Parliament’s Finance and Expenditure Committee has made key amendments to the Credit Contracts Legislation Amendment
Bill, giving borrowers more protection from harmful high cost consumer credit contracts. The changes indicate that the
Select Committee listened to the voices of Financial Mentors representing consumers that have experienced predatory,
high cost and irresponsible lending.
The Select Committee has introduced an interest rate cap of 0.8% a day, restrictions on repeat borrowing and tighter
rules for mobile traders. They have also introduced an obligation on credit providers to alert consumers to the services
of Financial Mentors through the MoneyTalks helpline, if the customers are in default, fall behind in their payments or
are not approved for a high cost loan. Lenders will also be required to provide statistical information about their
business on an annual basis to improve monitoring and enforcement.
FinCap together with a coalition of national NGOs and our local partners working in community led a campaign to
introduce an interest rate cap.
Tim Barnett, Chief Executive of FinCap said, "Communities and social service providers have been asking for the
introduction of an interest rate cap for almost two decades. Now instead of debating whether there should be an interest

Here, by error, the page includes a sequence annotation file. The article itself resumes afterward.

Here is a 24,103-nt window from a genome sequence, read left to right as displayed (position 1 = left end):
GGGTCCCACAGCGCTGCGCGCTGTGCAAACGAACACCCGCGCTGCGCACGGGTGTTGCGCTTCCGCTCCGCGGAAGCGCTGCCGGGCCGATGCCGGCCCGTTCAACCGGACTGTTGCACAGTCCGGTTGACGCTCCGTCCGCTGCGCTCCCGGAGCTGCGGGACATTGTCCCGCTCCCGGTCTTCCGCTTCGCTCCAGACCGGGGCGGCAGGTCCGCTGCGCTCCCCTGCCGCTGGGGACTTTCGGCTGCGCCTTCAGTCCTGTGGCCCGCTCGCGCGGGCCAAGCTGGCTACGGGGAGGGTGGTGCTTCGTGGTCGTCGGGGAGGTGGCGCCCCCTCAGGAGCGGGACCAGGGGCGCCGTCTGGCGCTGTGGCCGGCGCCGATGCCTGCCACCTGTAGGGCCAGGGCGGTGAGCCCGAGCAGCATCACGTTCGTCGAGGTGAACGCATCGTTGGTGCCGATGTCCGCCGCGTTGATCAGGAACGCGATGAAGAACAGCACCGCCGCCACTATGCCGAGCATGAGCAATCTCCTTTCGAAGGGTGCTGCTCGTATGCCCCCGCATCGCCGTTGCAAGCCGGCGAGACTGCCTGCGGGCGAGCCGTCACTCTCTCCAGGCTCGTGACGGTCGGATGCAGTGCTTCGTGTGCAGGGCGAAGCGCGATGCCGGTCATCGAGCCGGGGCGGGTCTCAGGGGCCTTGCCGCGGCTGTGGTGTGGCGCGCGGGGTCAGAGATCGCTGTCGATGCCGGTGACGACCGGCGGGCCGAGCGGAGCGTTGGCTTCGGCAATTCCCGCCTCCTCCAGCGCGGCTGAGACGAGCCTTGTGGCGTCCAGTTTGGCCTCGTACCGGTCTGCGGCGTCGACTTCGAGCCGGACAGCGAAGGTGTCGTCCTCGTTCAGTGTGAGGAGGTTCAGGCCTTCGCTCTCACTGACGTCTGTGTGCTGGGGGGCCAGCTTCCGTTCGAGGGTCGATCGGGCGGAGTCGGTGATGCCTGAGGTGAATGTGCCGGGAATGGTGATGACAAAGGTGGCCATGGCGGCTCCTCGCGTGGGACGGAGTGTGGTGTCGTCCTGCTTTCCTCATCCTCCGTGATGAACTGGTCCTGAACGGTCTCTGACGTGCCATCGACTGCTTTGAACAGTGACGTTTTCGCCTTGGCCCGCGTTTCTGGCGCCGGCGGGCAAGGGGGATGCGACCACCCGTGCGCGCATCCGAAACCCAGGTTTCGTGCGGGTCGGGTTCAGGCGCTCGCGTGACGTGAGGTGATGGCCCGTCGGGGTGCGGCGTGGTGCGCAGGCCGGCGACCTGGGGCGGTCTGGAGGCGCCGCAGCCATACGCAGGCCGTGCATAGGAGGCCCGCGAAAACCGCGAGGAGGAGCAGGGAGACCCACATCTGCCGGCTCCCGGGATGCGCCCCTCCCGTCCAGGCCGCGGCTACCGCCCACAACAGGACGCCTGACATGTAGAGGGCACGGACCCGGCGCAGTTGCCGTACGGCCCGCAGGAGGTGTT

rate or not, we can work on ensuring that the cap is working and set at the appropriate level to protect consumers from
"It is pleasing to see that the evidence and stories brought to Parliament’s Committee by Financial Mentors has helped
to change the legislation for the better. Financial Mentors witness the harm done to people, families and communities
from harmful credit products and predatory lenders. The stories, they told about of control interest rates, the harmful
practices of truck shops and persistent advertising of high cost loans had a noticeable impact on Committee members."
The requirement for lenders to refer customers to Financial Mentors means that people in financial hardship will know
where to find help when they need it. The MoneyTalks helpline is staffed by trained Financial Mentors and can refer
people onto the 200 local financial capability and budgeting services across New Zealand. Last week, the MoneyTalks
helpline received 200 calls for the first time, showing the growing awareness about the line and the willingness of New
Zealanders to talk about their money issues with trained Financial Mentors.
The report by the Select Committee, shows the careful and considered deliberation of the Committee. The report makes
important changes to how the system that protects consumers works and addresses issues with particularly harmful
products and lenders. FinCap will be monitoring the changes over the next three years and look forward to further
opportunities to work with Parliament to protect consumers and improve the financial wellbeing of New Zealanders, such
as protecting consumers from harmful debt collection practices.